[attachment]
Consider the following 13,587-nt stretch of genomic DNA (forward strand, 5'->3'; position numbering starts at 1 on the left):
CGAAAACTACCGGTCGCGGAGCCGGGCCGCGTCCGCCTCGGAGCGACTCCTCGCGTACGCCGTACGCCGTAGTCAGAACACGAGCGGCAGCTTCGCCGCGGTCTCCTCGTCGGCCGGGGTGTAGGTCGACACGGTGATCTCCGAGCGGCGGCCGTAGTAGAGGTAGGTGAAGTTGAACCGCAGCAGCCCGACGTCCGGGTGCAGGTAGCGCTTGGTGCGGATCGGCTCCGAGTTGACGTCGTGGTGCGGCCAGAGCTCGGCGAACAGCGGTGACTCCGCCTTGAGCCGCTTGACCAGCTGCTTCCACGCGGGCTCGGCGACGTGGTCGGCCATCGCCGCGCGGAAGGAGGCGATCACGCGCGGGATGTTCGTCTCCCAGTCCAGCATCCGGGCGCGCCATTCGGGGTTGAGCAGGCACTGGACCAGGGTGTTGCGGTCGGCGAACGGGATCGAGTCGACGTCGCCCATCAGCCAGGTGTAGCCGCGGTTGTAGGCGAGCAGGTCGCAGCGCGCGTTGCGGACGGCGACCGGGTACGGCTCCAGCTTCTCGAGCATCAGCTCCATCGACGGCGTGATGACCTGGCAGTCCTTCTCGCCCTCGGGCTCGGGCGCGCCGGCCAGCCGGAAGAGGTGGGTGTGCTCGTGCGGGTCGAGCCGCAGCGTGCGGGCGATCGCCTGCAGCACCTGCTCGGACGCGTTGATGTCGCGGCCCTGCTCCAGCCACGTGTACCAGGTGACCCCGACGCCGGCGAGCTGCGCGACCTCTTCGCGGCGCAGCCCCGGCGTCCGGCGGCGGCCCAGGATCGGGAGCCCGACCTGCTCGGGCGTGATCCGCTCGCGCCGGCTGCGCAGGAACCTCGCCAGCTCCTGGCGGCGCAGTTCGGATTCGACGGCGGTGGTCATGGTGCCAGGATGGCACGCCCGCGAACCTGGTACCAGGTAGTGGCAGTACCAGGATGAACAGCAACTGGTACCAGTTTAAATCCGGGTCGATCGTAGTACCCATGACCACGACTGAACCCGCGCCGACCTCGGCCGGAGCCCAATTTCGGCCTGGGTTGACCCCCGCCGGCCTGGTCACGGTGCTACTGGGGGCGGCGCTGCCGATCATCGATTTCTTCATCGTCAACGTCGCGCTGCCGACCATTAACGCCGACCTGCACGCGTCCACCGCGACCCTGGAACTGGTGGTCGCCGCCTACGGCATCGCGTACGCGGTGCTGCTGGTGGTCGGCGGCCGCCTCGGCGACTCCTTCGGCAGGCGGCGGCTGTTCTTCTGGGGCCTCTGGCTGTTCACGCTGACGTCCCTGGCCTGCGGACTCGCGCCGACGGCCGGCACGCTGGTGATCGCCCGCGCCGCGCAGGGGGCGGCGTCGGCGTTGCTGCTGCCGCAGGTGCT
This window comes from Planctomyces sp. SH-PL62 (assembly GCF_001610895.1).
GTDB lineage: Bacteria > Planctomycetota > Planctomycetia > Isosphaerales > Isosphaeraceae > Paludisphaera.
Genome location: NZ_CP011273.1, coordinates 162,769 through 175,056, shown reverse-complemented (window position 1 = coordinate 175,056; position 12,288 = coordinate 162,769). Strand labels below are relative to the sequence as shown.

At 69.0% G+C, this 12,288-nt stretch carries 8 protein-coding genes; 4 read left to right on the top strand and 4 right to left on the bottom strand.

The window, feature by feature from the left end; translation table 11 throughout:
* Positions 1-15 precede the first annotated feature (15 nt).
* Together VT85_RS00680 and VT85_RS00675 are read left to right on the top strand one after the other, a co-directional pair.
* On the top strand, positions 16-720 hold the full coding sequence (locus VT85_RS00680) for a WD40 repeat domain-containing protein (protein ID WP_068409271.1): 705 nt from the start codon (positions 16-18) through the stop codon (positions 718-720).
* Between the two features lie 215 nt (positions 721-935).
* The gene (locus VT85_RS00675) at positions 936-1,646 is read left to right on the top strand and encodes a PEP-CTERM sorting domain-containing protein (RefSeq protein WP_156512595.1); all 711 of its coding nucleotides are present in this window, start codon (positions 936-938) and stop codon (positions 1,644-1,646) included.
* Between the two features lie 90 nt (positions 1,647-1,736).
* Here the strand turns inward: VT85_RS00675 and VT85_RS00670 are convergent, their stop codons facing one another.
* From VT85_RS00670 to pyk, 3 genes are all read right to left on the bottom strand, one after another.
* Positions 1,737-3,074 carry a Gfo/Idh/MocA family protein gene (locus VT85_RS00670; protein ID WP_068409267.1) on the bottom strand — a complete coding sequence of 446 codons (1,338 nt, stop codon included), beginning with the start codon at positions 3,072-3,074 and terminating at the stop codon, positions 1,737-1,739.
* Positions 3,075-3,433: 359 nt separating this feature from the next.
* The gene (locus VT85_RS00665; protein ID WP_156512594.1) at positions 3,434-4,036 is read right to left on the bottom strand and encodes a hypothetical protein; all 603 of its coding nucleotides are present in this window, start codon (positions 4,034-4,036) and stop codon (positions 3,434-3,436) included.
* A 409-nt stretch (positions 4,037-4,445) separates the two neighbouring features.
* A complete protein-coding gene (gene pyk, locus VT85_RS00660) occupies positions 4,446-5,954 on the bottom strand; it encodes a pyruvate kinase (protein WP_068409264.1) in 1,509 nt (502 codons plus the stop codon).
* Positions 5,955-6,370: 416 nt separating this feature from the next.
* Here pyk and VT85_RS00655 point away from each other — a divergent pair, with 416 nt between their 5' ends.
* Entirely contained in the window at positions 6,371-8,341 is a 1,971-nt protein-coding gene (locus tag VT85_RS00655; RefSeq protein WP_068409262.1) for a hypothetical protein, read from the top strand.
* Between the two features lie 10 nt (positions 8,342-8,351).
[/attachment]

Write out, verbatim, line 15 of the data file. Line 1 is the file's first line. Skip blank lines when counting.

* From VT85_RS00670 to pyk, 3 genes are all read right to left on the bottom strand, one after another.